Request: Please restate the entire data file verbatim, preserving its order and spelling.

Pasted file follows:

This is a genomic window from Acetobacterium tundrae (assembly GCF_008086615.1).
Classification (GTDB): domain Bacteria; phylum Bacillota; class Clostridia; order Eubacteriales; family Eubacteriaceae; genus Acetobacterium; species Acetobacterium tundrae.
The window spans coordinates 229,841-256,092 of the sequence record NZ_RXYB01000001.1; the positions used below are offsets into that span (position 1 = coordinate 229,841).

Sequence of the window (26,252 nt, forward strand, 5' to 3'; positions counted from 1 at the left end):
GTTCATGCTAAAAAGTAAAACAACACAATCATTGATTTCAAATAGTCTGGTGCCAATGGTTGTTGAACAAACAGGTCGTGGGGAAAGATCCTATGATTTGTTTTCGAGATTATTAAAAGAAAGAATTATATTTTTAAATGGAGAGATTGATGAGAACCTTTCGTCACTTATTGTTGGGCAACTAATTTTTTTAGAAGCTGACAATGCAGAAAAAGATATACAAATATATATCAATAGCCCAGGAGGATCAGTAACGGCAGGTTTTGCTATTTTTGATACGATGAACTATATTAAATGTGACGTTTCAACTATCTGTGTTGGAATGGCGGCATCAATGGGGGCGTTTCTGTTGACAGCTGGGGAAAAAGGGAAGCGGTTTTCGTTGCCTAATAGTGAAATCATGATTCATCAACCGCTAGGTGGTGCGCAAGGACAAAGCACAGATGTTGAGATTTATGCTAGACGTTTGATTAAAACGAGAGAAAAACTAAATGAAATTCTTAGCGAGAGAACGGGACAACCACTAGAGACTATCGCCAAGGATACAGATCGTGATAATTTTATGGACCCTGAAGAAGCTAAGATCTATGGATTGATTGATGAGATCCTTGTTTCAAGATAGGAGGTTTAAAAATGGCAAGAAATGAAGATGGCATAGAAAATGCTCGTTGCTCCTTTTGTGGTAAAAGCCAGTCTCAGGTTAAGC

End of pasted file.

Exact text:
This is a genomic window from Acetobacterium tundrae (assembly GCF_008086615.1).
Classification (GTDB): domain Bacteria; phylum Bacillota; class Clostridia; order Eubacteriales; family Eubacteriaceae; genus Acetobacterium; species Acetobacterium tundrae.
The window spans coordinates 229,841-256,092 of the sequence record NZ_RXYB01000001.1; the positions used below are offsets into that span (position 1 = coordinate 229,841).

Sequence of the window (26,252 nt, forward strand, 5' to 3'; positions counted from 1 at the left end):
GTTCATGCTAAAAAGTAAAACAACACAATCATTGATTTCAAATAGTCTGGTGCCAATGGTTGTTGAACAAACAGGTCGTGGGGAAAGATCCTATGATTTGTTTTCGAGATTATTAAAAGAAAGAATTATATTTTTAAATGGAGAGATTGATGAGAACCTTTCGTCACTTATTGTTGGGCAACTAATTTTTTTAGAAGCTGACAATGCAGAAAAAGATATACAAATATATATCAATAGCCCAGGAGGATCAGTAACGGCAGGTTTTGCTATTTTTGATACGATGAACTATATTAAATGTGACGTTTCAACTATCTGTGTTGGAATGGCGGCATCAATGGGGGCGTTTCTGTTGACAGCTGGGGAAAAAGGGAAGCGGTTTTCGTTGCCTAATAGTGAAATCATGATTCATCAACCGCTAGGTGGTGCGCAAGGACAAAGCACAGATGTTGAGATTTATGCTAGACGTTTGATTAAAACGAGAGAAAAACTAAATGAAATTCTTAGCGAGAGAACGGGACAACCACTAGAGACTATCGCCAAGGATACAGATCGTGATAATTTTATGGACCCTGAAGAAGCTAAGATCTATGGATTGATTGATGAGATCCTTGTTTCAAGATAGGAGGTTTAAAAATGGCAAGAAATGAAGATGGCATAGAAAATGCTCGTTGCTCCTTTTGTGGTAAAAGCCAGTCTCAGGTTAAGC